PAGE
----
In Canada, it is called the Justice for Victims of Corrupt Foreign Officials Act (Sergei Magnitsky Law), passed in 2017 following the United States’ enactment of the Sergei Magnitsky Rule of Law Accountability Act of 2012.
The Act was named after lawyer Sergei Magnitsky who, upon uncovering what was said to be the largest tax fraud in Russian history, was detained without trial, tortured and consequently died in a Moscow prison in 2009.
Canada, the United States, the European Parliament, the United Kingdom, the Netherlands, Italy and Poland condemned the maltreatment of Magnitsky as “a violation of the principles of fundamental justice and the rule of law” and called for sanctions against any foreign nationals responsible for violations of internationally recognized human rights in a foreign country.
Canada’s Magnitsky Law allows the Governor in Council to restrict dealings in property and freeze the assets of foreign nationals if it deems that they are “responsible for or complicit in gross violations of internationally-recognized human rights against individuals in any foreign state who seek to obtain, exercise, defend or promote internationally-recognized human rights and freedoms or who seek to expose illegal activities carried out by a foreign public official.”
Other economic sanctions that Canada has established to stem human rights abuses and corruption are the Special Economic Measures Act, the United Nations Act, Immigration and Refugee Protection Act and the Freezing Assets of Corrupt Foreign Officials Act. On its face, Canada is already armed with more than enough legal sanctions to demonstrate its commitment to protect human rights.
Human rights are inalienable rights that guarantee all peoples of basic needs such as food, housing and education. Human rights protect the vulnerable against abuse by those who are powerful. Human rights give the individual the power to choose for oneself. They are fundamental to survival.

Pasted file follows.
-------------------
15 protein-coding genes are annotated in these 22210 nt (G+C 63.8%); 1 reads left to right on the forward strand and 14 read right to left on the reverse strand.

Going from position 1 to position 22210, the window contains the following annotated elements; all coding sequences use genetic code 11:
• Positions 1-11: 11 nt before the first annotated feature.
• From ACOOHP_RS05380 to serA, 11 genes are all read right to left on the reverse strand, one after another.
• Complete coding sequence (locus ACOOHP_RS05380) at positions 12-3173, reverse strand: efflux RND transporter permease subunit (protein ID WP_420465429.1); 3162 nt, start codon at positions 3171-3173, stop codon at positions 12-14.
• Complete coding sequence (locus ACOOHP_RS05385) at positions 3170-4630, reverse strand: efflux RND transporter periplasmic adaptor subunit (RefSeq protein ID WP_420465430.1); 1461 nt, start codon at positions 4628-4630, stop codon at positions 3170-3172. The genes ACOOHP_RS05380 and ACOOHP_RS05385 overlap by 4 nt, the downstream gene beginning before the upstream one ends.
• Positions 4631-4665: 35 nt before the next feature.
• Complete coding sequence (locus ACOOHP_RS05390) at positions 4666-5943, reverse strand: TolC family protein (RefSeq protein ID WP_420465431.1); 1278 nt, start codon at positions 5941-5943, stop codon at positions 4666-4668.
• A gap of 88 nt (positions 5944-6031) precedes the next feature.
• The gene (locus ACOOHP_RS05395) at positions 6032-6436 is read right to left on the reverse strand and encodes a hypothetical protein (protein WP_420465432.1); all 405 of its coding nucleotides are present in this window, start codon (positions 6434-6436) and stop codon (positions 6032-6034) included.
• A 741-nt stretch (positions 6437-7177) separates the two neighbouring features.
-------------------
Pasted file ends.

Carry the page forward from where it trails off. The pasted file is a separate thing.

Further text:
In the last couple of years since the law’s enactment, Canada has maintained a list of 70 names of individuals from the governments of Venezuela, South Sudan, Myanmar, Saudi Arabia and Russia. But Canada finds itself silent on Chinese and Hong Kong government officials’ clampdown on pro-democracy protesters in Hong Kong, and more importantly to Canadian Filipinos, it continues to turn a blind eye to gross human rights violations in the Philippines under the current administration.
In 2018, Canada did not hesitate to add 17 Saudi Arabian names of individuals found responsible for the death of journalist Jamal Khashoggi but it chooses to ignore those responsible for the thousands of suspected drug users, human rights lawyers, local government officials, journalists and innocent bystanders killed in the Philippines during the last three years. Not only have the dead lost their right to live; each death morphed a hundredfold with widows, parents and children left behind.
In a speech delivered at a human rights conference celebrating Human Rights Day on December 10in Berlin, Canada’s Minister of Foreign AffairsFrançois-Philippe Champagne exhorted those present to guard against “attacks on front line human rights defenders and impunity for those who abuse human rights.”
On December 13, Prime Minister Justin Trudeau released each of his ministerial mandate letters that will guide his cabinet’s work through the 43rd Parliamentary session. In his mandate letter to Champagne, Trudeau asked Champagne to “build on the Magnitsky sanctions regime to ensure increased support for victims of human rights violations.”
As we enter a new decade, it is incumbent upon all Canadians to ensure that our politicians don’t simply pay lip service to these promises. In a time when world leadership is lacking, Canada must demonstrate that it truly is a human rights leader.
By Rachel Ramos-Reid for
The CFNet Editorial Board